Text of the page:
Reaction score
4,664
Location
Fort Worth, Texas
When we put in our pool it we made it large and deep. Shallow end was 5 feet deep. Reason was our kids were 4 and 5 years old and we didn't want a shallow end where they could stand in 2 or 3 feet and with inattention get in over their heads. With the shallow end being 5 feet it forced us to make sure they became good swimmers fast. Our definition of being a good swimmer was for them to be able to swim 4 laps fast. Just a thought.

George

PS When my Son went through Marine basic training he had to jump in a pool with full clothing, etc. and stay afloat for a pretty long time. He had no problem at all. Many of his fellow trainees did.
 

VegasBella

TUG Member
Joined
Mar 7, 2013
Messages
3,315
Reaction score
1,028
Location
Vegas
Resorts Owned
Carlsbad Inn
Avenue Plaza
Riviera Beach & Spa
Aquamarine Villas
We prefer a lawn now but if we put in a pool it would/will be rectangular, semi-inground (not all the way in ground), 3 or 3.5 feet deep throughout, and I would install an Endless Pool system.

I feel like the semi-inground and shallow pool is safer and more economical. My son can swim (he can do 25 meters across the pool no problem) but shallow pools are statistically safer, plus he won't be tempted to dive or flip into a shallow pool. The walls of the semi-inground pool also act as another barrier to protect kids and dogs. It's not just my son I'd be worried about. It's his friends and our pets too. So that's why I wouldn't want a deep pool. A shallow pool also simply uses less water and less treatment.

I also like how easy it is to lounge by a semi-inground pool because the edges/walls are like a bench to sit on. I like the backyards of my friends who have these pools more than the backyards of friends who have fully in-ground pools. And I definitely don't like the above-ground pools.

The Endless Pool system will make it easy for me to exercise and really lap swim without needing a huge pool. When I lap swim I really like swimming "long course" which is swimming 50 meter laps instead of 25 meter laps. Endless Pools are the way to do something similar.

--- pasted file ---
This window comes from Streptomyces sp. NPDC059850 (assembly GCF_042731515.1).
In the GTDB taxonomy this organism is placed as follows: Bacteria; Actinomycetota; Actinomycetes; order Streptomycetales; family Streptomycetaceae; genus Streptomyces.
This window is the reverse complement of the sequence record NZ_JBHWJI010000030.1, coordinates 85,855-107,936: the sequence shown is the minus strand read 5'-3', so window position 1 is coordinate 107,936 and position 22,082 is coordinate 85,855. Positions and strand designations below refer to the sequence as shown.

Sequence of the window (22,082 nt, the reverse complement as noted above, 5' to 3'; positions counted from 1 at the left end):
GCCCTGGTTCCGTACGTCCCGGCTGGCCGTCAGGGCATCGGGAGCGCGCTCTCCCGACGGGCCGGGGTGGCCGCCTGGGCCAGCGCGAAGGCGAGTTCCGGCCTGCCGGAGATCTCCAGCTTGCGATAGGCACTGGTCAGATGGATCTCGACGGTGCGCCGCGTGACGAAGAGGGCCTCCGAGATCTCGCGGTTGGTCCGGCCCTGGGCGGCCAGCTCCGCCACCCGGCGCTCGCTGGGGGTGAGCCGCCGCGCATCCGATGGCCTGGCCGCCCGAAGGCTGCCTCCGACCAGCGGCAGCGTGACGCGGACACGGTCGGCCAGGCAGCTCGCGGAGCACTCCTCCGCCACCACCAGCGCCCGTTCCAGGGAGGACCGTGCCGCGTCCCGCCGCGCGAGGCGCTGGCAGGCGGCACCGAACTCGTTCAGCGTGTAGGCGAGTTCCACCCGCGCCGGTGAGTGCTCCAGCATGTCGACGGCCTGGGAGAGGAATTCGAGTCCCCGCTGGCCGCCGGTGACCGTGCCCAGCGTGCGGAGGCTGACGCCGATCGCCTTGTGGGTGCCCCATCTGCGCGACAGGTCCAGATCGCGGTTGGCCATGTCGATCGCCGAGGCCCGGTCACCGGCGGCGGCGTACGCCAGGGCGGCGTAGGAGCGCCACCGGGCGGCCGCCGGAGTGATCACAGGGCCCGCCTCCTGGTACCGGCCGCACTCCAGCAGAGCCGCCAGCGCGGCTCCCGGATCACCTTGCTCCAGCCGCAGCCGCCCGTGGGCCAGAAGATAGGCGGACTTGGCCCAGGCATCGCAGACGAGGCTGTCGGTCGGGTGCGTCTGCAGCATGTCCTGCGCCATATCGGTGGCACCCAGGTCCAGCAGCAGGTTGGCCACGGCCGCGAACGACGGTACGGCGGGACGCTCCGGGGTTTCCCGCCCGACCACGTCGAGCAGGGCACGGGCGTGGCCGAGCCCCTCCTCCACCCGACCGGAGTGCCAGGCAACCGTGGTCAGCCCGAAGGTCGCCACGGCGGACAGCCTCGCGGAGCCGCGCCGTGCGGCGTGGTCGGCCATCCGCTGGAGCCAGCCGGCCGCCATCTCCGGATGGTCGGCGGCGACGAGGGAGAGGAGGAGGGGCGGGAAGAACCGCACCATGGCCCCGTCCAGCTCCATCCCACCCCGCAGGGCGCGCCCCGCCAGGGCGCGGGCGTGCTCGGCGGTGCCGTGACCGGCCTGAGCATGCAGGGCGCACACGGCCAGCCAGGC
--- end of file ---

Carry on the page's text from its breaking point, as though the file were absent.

Glynda

TUG Member
Joined
Jun 8, 2005
Messages
3,807
Reaction score
2,609
Location
Charleston, SC
Resorts Owned
Bluegreen Points Lodge Alley Inn.
Brewster Green (two weeks).
We re-surfaced our pool last summer with Pebble Tec. The resulting color is lovely. I can't tell you how it feels as I haven't stepped foot in it yet. I probably haven't been in the pool three times since we've owned the house. Our granddaughter used to come over and use it often but at 14 she has found other things to do. I kind of wish we'd closed it in. I did ask about making it smaller as it is large for our courtyard but was told the cost would almost be equal to building a new pool from scratch (we were already going to update the pump system).
 

DeniseM

Moderator
Joined
Jun 6, 2005
Messages
58,156
Reaction score
9,745
Location
Northern, CA
Resorts Owned
WKORV, WKV, SDO, 4-Kauai Beach Villas, Island Park Village (Yellowstone), Hyatt High Sierra, Dolphin's Cove (Anaheim) NEW: 2 Lawa'i Beach Resort!
I would get quotes from several reputable companies in your area. The type of pool you get is very dependent on the type of winter weather you have.
 

klpca

TUG Review Crew: Veteran
TUG Member
Joined
Sep 11, 2006
Messages
8,437
Reaction score
7,577
We have gunite/plaster and I have no issues. We just replastered last fall - we were told to expect to replaster every 10 years but our original plaster was 17 years old. Ours is quite smooth - no cuts here - but I suspect that has more to do with installation than anything else. There is one company located near us that has a great reputation - they did our plaster both times and we have no complaints. We have a friend with a fiberglass pool and they love theirs too.

Personally, I would ask your neighbors with pools. You will hear a million stories about the good and bad local contractors. You also need to find out what works in your specific location.

One other thing - a pool is a lovely money pit. I would spend as little as possible to make you happy.
 

John Cummings

TUG Lifetime Member
Joined
Jun 6, 2005
Messages
5,020
Reaction score
80
Location
Murrieta, California
We have a large ( 42 X 21 ) inground cement pool with Pebble Tec. We put the pool in 12 years ago. You pay more for Pebble Tec than marcite ( plaster ) but it lasts forever and you can get different colors. We also have solar heat for the pool which lengthens the swim season by a couple months. Our pool also has a spill over spa.